Both Jesse and Kim eventually resort to coming clean to the law in order to turn on their monstrous partners — Jesse reactively, because there’s no choice left after being questioned about his thrown-away blood money and stopped in the act of burning Walt’s house down, and Kim actively, with a volunteered affidavit and personal visit to a victim years after the events in question. (In both cases, the lack of physical evidence means a confession isn’t enough.)
Better Call Saul has gotten much better at disguising any proclivity to overmythologizing, treating its characters as people with rich inner lives first and chess pieces second. Gus Fring’s (likely) last appearance in the Breaking Bad universe, for example, isn’t his meeting with Don Eladio and Hector, which closes the loop on Gus’s franchise-spanning story line. It’s a quiet, plotless scene of him making a genuine connection, human to human, before remembering what his life is and leaving the moment behind.
Jesse’s appearance in “Waterworks” also highlights Better Call Saul’s maturity at this stage; he’s as much a guest star in Kim’s story as she is in his, both of them unaware of the fatefulness of this meeting. Standing there outside Saul Goodman’s office in 2004, they’re at completely different points in their intersecting trajectories: Kim has been through hell with Jimmy already, while Jesse is still years away from making a deal with the devil. (He’s met Walt but only as his chemistry teacher.) If Jesse went on to escape his waking nightmare and find a measure of peace, could Kim?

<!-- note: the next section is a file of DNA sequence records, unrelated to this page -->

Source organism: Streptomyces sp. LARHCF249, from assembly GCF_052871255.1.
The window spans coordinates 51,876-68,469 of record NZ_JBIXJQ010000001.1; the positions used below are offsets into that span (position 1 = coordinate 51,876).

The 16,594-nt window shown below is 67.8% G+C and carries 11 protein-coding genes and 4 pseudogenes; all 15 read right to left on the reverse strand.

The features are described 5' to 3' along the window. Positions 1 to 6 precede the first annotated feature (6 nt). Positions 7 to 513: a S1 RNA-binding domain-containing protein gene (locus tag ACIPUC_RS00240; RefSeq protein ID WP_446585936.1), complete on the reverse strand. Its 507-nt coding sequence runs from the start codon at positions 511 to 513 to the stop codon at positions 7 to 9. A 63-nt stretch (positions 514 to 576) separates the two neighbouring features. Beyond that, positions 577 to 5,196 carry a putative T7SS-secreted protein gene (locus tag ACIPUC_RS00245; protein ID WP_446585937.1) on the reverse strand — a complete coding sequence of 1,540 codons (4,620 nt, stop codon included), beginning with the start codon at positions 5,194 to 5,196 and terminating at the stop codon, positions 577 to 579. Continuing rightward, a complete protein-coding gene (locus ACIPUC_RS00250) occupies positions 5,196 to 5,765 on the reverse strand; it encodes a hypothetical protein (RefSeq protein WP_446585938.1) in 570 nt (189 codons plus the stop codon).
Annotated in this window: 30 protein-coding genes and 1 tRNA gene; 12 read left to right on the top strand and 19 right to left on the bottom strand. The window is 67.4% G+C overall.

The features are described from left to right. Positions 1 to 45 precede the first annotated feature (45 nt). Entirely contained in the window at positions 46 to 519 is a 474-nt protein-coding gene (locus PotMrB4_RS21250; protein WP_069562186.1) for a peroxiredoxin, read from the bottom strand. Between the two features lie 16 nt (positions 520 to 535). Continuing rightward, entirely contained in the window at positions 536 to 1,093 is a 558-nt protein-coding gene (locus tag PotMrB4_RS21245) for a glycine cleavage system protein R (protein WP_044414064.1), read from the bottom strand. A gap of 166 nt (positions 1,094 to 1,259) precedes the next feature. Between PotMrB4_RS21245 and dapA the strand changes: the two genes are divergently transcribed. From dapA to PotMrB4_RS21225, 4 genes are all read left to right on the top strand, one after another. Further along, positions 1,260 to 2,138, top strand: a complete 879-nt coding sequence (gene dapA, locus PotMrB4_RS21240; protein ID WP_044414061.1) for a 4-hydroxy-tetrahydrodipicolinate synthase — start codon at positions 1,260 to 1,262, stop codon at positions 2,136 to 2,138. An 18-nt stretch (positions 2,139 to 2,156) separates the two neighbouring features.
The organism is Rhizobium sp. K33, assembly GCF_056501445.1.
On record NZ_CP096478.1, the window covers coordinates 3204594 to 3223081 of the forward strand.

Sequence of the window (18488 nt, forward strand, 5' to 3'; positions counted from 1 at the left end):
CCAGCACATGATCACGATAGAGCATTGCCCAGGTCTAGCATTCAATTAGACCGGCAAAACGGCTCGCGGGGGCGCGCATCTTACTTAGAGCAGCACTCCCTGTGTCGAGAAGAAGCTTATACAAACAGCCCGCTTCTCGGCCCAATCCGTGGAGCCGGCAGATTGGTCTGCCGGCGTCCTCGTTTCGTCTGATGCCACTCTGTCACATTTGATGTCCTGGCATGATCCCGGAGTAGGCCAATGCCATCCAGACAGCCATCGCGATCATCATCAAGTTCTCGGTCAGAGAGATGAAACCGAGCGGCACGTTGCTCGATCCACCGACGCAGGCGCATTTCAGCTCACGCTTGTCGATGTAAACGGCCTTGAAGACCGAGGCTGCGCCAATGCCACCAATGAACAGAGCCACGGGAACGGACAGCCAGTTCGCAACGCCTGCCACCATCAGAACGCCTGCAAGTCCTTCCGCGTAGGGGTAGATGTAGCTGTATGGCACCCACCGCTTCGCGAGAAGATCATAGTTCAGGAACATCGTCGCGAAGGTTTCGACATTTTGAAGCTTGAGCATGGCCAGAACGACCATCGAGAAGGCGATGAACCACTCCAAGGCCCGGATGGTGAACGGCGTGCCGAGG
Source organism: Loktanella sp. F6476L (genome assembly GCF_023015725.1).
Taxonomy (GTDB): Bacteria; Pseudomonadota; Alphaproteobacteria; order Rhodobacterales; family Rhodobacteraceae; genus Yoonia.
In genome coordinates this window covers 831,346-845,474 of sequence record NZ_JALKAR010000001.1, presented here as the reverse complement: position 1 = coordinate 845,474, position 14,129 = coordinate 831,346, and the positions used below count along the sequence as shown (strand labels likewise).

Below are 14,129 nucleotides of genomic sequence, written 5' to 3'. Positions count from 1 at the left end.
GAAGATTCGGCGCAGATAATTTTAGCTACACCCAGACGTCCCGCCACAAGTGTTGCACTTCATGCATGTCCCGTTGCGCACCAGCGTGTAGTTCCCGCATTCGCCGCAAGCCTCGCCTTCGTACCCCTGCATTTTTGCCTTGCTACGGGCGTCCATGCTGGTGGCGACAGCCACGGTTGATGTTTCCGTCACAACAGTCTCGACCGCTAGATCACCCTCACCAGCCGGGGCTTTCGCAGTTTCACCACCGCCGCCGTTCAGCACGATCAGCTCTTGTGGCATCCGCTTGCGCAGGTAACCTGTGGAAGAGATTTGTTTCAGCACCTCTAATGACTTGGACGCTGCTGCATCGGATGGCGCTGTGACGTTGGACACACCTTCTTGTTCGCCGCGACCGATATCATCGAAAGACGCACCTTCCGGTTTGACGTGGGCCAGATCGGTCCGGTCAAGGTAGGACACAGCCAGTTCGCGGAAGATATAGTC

Many of the recent debates about whether Better Call Saul has surpassed Breaking Bad in quality miss the point; these are two series that remain deeply in conversation with each other, in the final episodes more than ever. Tragedies from Better Call Saul are felt in Breaking Bad, while tragedies from Breaking Bad loop back around to inform Better Call Saul, reverberating forward and backward in time. It’s the type of storytelling that can be achieved only by these particular series working in concert, and that’s epitomized by just one short, crowd-pleasing conversation between two flawed people we care about deeply. The unlikely heroes of these stories are the characters who look at their pasts with clear eyes — who dare to see themselves for who they were and who they are, no matter how much it hurts.